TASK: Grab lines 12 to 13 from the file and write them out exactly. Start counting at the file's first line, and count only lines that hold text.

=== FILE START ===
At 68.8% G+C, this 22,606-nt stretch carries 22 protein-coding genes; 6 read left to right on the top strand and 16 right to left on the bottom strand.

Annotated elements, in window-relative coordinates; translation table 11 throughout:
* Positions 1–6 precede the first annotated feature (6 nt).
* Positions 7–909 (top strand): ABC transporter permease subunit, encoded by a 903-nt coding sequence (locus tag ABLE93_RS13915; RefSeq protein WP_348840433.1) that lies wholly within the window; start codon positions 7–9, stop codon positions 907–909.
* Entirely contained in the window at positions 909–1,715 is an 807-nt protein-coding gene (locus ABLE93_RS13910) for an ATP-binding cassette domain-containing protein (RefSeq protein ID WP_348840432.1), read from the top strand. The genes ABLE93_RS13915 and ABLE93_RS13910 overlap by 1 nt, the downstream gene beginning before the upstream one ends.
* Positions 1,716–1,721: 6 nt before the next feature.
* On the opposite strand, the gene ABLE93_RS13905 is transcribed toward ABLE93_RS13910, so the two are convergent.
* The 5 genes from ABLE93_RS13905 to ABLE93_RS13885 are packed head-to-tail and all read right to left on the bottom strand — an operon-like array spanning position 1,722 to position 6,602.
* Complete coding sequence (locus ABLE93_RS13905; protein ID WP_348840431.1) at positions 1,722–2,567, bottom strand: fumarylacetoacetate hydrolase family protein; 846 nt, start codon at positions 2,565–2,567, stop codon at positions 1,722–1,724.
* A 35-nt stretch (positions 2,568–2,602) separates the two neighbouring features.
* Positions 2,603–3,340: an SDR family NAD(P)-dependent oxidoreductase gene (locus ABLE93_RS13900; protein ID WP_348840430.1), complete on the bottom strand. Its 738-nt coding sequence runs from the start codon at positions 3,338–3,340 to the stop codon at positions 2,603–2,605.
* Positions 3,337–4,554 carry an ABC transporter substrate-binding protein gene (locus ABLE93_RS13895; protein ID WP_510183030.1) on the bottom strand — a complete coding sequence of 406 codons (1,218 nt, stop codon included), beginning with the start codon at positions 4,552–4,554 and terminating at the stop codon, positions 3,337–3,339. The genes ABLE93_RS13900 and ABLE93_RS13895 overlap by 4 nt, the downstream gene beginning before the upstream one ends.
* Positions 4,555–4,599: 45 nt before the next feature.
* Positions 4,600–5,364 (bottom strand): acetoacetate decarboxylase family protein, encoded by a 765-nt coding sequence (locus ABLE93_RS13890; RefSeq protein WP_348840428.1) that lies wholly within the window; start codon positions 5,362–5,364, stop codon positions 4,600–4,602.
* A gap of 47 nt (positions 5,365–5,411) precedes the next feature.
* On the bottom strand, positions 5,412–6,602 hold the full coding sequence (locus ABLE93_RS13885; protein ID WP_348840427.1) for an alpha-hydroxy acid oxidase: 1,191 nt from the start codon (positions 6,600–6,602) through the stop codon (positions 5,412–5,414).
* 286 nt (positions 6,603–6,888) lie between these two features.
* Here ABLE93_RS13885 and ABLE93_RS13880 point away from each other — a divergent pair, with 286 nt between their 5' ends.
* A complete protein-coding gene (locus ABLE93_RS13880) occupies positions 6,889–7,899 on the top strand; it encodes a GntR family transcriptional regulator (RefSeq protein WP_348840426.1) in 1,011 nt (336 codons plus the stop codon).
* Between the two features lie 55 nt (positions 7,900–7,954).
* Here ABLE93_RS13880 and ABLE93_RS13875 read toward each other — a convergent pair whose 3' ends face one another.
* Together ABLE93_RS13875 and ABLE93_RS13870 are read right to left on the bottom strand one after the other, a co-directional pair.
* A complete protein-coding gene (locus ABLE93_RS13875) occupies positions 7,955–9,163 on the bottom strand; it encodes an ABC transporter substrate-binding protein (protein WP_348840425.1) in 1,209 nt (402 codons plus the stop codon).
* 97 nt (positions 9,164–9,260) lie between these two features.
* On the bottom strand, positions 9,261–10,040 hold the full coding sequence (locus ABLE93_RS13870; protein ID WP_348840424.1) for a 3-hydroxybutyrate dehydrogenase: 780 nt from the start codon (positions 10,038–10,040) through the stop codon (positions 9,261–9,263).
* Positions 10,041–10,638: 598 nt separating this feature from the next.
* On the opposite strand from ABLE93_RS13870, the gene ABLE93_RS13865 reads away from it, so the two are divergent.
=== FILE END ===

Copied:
* Positions 3,337–4,554 carry an ABC transporter substrate-binding protein gene (locus ABLE93_RS13895; protein ID WP_510183030.1) on the bottom strand — a complete coding sequence of 406 codons (1,218 nt, stop codon included), beginning with the start codon at positions 4,552–4,554 and terminating at the stop codon, positions 3,337–3,339. The genes ABLE93_RS13900 and ABLE93_RS13895 overlap by 4 nt, the downstream gene beginning before the upstream one ends.
* Positions 4,555–4,599: 45 nt before the next feature.